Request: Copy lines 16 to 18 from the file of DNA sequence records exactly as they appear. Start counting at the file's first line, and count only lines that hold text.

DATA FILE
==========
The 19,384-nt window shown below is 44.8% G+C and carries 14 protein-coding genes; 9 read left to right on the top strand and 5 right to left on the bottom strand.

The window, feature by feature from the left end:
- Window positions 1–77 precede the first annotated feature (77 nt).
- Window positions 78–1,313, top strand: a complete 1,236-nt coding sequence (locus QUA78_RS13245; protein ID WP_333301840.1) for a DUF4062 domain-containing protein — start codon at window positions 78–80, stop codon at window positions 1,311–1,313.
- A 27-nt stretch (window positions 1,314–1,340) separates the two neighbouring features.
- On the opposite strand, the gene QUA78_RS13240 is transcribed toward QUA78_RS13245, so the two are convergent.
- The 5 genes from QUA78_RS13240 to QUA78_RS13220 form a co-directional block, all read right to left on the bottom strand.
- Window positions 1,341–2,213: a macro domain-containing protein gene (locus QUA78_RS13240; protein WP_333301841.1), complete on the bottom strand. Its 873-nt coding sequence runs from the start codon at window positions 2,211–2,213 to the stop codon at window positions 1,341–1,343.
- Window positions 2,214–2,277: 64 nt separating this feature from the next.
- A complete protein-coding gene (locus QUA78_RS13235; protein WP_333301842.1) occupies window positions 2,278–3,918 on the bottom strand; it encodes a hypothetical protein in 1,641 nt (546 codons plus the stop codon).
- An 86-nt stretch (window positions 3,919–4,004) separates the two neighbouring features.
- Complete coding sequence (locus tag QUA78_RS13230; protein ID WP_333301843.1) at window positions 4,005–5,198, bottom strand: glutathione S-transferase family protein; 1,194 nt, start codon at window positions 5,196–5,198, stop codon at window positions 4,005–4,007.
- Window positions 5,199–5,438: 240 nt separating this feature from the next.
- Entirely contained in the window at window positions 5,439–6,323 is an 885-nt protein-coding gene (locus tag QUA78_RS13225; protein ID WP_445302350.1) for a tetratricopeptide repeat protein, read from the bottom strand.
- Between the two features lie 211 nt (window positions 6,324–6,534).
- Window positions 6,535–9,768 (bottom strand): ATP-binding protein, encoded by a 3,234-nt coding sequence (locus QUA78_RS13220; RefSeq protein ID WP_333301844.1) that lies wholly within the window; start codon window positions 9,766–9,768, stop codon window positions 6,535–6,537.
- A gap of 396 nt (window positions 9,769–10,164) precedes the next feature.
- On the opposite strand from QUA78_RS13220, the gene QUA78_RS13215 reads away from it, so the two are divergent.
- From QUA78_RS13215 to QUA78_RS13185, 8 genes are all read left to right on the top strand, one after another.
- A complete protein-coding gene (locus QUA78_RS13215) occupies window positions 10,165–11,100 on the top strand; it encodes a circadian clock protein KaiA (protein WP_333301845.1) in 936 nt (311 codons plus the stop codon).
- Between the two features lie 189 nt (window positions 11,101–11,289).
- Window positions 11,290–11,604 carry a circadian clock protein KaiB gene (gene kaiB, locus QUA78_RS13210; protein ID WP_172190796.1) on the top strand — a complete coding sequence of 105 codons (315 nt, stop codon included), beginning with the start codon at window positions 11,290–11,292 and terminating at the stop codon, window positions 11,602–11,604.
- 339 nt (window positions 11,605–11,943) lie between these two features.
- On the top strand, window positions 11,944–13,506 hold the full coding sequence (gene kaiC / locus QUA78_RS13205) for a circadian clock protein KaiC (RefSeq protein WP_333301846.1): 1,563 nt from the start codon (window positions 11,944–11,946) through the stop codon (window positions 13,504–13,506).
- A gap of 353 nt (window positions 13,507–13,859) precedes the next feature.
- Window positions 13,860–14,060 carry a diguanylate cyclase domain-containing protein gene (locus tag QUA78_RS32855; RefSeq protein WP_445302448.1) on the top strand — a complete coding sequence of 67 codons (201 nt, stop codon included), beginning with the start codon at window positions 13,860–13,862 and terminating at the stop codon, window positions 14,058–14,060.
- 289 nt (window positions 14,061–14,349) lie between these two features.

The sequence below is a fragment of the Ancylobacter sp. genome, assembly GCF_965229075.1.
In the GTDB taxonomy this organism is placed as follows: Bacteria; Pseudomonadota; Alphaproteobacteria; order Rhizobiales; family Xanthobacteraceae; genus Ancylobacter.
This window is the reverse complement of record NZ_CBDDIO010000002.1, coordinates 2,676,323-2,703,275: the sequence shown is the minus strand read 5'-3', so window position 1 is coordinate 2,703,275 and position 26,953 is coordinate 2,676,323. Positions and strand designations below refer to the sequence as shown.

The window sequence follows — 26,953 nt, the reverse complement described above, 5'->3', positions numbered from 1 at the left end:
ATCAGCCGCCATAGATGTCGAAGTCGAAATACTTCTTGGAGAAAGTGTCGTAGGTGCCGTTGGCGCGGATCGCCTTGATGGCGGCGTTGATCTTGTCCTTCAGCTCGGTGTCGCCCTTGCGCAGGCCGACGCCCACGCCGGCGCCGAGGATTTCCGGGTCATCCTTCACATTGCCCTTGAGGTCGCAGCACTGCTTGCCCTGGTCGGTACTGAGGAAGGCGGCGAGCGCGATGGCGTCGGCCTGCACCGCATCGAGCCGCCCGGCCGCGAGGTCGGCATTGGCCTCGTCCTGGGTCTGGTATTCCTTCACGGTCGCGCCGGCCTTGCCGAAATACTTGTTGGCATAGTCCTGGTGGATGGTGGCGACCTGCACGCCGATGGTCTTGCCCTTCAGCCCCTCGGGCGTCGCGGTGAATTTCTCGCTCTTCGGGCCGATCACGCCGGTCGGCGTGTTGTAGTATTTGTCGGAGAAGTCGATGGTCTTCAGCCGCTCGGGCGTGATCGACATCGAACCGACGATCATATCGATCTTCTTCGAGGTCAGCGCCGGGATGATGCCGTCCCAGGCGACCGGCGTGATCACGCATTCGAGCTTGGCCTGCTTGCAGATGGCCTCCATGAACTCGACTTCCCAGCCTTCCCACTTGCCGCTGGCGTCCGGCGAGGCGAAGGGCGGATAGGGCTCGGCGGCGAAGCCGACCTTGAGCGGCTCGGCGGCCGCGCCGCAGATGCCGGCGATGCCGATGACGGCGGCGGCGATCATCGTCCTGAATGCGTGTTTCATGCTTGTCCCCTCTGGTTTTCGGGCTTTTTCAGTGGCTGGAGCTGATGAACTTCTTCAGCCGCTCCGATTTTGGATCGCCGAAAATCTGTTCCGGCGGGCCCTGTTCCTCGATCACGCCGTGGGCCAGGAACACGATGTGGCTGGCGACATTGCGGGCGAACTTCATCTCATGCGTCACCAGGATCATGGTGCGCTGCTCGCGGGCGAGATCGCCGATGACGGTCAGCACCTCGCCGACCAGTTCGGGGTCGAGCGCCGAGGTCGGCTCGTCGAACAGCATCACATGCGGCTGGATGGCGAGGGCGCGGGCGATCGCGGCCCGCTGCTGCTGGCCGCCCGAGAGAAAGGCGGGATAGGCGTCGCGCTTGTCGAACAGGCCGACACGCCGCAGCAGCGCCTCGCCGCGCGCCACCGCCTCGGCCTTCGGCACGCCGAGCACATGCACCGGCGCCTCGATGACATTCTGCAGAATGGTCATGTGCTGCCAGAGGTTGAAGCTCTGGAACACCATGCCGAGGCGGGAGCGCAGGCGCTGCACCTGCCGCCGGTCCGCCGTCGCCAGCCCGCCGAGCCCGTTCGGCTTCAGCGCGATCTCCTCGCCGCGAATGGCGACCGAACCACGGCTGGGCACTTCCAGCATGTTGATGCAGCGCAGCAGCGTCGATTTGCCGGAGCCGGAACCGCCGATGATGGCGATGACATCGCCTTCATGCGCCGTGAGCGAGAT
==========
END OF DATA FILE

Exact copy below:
- Window positions 6,535–9,768 (bottom strand): ATP-binding protein, encoded by a 3,234-nt coding sequence (locus QUA78_RS13220; RefSeq protein ID WP_333301844.1) that lies wholly within the window; start codon window positions 9,766–9,768, stop codon window positions 6,535–6,537.
- A gap of 396 nt (window positions 9,769–10,164) precedes the next feature.
- On the opposite strand from QUA78_RS13220, the gene QUA78_RS13215 reads away from it, so the two are divergent.